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Saudi Arabia's Million-Barrel Plan to Stop Crude Oil's Price Slide

By Jason Hall - Feb 28, 2020 at 4:58PM

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Prices are tumbling due to coronavirus-fueled fears.

This has been an absolutely brutal couple of weeks for oil markets. Crude oil futures have fallen every trading day for more than a week. If Friday's sell-off continues -- Brent crude futures were down 3.3% in afternoon trading -- oil will have fallen 15% in only eight days. Prices are now on course to fall below $50 per barrel for the first time since 2017. 

The ongoing bearishness in the crude market has been fueled by the international spread of the COVID-19 coronavirus. Energy industry experts now expect global oil demand will fall this quarter as a result. Stock markets are slumping too -- the S&P 500 index and Dow Jones Industrial Average both fell by more than 10% in record time over the past week on increased fears that the global economy is headed for recession. Over the past week, the SPDR S&P Oil & Gas Explorer & Producer ETF (XOP -1.40%) has declined by 19% and is near its all-time low.

Stacks of oil barrels outside an industrial facility.

Image source: Getty Images.

This slackening of demand could hardly have come at a worse time for the oil and gas industry. Oil markets were already in a state of oversupply this year as output from U.S. shale has grown much faster than demand was expected to.

Since Brent crude futures peaked in early January at just under $70 per barrel, they have dropped 26%, and there's substantial risk that they will keep declining, given the current conditions of oversupply and falling demand.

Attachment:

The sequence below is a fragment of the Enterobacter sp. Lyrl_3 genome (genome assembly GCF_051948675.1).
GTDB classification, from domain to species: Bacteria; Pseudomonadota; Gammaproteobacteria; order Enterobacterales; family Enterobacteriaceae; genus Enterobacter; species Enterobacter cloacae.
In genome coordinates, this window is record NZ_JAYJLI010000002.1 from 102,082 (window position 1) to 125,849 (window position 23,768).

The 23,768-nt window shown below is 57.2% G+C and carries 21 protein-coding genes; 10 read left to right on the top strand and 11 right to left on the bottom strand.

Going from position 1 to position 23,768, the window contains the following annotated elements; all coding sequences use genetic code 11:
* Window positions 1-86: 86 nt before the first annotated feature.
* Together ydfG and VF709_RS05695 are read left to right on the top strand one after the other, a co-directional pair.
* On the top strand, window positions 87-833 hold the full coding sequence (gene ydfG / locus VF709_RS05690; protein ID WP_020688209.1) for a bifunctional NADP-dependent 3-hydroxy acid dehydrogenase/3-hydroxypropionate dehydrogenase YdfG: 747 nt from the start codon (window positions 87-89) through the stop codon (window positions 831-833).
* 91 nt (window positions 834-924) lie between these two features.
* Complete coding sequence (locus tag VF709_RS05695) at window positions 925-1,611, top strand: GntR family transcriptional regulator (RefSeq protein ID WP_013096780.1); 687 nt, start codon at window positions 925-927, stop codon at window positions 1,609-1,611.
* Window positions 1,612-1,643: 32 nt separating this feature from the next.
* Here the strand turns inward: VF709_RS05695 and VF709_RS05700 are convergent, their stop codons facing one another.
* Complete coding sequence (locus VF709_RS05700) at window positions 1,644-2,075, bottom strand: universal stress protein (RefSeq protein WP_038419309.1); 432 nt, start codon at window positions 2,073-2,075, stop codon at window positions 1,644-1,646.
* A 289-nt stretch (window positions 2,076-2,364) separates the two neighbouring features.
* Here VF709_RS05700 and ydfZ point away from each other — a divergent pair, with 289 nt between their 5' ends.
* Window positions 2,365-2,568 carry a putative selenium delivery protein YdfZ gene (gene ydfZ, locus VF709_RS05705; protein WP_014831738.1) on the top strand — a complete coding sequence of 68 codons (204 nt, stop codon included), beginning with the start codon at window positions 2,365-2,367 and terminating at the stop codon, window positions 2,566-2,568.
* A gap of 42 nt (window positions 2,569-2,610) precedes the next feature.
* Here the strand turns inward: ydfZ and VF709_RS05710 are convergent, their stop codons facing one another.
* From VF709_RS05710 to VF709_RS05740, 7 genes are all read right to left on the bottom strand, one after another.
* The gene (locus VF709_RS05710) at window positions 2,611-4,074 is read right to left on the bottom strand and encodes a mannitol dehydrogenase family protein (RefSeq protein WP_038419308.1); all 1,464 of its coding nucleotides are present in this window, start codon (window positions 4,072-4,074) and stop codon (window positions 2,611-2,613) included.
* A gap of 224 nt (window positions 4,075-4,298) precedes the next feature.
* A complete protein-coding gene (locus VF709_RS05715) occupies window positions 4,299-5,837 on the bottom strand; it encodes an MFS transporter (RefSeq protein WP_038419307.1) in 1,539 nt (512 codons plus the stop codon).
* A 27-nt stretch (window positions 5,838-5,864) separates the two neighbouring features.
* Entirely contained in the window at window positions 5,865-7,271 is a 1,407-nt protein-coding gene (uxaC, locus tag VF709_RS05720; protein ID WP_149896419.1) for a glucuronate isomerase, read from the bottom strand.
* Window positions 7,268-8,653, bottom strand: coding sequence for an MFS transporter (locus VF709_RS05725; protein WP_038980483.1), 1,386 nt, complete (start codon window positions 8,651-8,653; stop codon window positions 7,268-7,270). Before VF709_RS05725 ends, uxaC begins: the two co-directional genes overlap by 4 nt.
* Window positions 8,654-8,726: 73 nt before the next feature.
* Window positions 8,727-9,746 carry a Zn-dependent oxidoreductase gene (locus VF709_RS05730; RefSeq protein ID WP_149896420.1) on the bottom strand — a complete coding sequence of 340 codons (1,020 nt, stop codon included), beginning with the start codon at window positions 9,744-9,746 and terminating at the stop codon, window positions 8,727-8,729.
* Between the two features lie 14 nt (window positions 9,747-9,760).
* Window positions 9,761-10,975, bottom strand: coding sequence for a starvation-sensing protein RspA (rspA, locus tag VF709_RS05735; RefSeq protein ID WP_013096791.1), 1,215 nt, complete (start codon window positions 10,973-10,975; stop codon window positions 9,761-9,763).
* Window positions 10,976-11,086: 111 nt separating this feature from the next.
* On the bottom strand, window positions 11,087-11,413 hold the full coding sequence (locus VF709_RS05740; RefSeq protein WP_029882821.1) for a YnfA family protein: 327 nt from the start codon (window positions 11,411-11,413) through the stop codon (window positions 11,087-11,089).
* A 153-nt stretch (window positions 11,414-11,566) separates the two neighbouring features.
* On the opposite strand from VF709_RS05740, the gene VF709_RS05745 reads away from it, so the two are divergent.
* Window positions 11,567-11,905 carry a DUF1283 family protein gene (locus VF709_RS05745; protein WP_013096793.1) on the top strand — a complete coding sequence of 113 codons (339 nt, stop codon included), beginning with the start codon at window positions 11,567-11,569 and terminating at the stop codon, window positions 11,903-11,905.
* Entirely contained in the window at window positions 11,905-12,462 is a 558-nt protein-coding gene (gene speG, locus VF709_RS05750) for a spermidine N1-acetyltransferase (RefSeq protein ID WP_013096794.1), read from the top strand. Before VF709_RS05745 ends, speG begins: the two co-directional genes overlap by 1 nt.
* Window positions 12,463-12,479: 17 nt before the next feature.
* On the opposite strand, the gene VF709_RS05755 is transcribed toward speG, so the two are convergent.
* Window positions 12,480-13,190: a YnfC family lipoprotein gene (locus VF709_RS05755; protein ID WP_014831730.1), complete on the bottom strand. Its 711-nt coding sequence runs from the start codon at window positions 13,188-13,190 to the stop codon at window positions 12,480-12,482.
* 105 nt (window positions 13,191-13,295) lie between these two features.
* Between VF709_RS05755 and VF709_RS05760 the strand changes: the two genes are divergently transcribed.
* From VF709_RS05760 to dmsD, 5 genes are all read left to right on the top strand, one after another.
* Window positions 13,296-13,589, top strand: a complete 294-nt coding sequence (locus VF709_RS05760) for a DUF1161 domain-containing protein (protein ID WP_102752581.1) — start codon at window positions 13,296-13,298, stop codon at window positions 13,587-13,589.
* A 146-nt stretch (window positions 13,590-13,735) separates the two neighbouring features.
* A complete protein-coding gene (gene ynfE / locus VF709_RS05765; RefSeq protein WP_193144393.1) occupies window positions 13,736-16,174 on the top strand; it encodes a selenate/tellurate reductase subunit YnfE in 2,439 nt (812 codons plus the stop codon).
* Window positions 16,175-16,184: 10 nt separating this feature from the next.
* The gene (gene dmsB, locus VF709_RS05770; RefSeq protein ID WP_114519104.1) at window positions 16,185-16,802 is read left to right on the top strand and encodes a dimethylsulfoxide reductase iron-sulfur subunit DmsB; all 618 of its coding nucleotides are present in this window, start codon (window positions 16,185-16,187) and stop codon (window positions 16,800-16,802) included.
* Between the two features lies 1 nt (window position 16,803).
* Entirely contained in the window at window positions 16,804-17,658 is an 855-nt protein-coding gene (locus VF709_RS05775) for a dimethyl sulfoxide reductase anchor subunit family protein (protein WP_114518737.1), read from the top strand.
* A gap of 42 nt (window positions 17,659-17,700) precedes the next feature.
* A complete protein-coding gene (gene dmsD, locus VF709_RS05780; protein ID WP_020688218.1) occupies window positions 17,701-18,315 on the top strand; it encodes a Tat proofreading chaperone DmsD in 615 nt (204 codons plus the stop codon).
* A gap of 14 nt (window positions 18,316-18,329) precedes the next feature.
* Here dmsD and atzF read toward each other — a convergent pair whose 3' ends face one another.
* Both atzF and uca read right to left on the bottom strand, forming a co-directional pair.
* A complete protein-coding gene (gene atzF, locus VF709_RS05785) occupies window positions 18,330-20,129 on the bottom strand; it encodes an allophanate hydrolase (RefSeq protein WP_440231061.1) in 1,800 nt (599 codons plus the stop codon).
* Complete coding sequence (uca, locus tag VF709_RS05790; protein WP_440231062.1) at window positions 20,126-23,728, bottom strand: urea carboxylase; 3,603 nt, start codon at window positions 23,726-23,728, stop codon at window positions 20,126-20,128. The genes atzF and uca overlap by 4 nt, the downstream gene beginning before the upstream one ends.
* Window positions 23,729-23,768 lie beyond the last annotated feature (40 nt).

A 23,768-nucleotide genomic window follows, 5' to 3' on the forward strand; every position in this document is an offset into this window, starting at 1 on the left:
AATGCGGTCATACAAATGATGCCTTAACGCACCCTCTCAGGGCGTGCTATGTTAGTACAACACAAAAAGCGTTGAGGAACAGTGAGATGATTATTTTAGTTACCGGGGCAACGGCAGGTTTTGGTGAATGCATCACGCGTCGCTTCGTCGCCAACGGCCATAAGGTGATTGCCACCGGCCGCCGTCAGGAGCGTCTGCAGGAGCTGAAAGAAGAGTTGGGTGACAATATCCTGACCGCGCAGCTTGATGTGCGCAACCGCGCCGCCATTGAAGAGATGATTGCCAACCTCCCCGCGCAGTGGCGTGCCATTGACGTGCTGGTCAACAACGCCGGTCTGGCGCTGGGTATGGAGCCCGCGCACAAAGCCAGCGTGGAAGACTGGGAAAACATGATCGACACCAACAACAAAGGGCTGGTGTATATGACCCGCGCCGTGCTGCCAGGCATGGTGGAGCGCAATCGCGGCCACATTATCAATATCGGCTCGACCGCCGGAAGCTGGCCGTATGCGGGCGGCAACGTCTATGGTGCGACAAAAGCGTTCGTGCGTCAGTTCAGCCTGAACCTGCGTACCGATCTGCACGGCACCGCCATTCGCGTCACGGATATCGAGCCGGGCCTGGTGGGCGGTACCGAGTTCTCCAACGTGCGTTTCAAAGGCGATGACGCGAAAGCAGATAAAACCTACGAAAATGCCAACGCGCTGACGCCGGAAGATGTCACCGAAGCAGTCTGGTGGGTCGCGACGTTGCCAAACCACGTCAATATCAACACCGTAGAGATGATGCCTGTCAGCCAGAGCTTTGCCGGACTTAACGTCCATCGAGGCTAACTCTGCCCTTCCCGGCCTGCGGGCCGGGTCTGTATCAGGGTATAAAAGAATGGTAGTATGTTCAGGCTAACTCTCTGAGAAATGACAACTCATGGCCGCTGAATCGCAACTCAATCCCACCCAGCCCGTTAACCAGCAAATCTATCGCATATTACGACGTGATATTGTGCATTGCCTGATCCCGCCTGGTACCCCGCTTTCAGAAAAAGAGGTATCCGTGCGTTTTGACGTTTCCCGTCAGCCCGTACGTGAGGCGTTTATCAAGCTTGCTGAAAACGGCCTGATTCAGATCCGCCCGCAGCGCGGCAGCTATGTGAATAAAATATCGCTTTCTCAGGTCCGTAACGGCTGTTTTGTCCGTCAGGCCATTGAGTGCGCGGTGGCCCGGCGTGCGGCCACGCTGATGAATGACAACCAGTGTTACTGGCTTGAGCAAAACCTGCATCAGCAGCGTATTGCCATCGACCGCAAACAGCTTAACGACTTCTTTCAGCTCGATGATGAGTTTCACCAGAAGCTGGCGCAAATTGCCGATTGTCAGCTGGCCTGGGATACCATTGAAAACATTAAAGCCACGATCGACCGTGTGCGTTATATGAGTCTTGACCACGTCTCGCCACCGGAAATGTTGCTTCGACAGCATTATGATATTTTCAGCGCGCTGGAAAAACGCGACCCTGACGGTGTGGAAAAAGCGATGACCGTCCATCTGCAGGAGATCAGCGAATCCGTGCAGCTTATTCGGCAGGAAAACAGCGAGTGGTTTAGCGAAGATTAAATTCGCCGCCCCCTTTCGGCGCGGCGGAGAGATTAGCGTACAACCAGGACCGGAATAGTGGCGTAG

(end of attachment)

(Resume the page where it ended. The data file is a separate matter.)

Saudi Arabia pushes for a big OPEC cut

Saudi Arabia, the world's second-biggest oil producer behind the U.S., has reportedly floated a proposal to stop oil's free fall that it plans to put before its fellow OPEC members at the organization's next meeting. It would ask the group, which controls about 40% of global oil production, to cut its combined output by 1 million barrels per day.

That's more than twice as large as the 400,000 daily barrel cut that was proposed in early February, but the tightening of supply is viewed as a necessity given the fears that demand will crater as more countries take actions to impede the spread of COVID-19. 

This isn't in any sense a novel tactic for OPEC. The consortium's members have agreed to cut output a number of times in recent years to stem oil price declines and reestablish some certainty in the markets. Based on Friday's sell-off, however, fear and uncertainty have the upper hand for now. 

Jason Hall has no position in any of the stocks mentioned. The Motley Fool has no position in any of the stocks mentioned. The Motley Fool has a disclosure policy.

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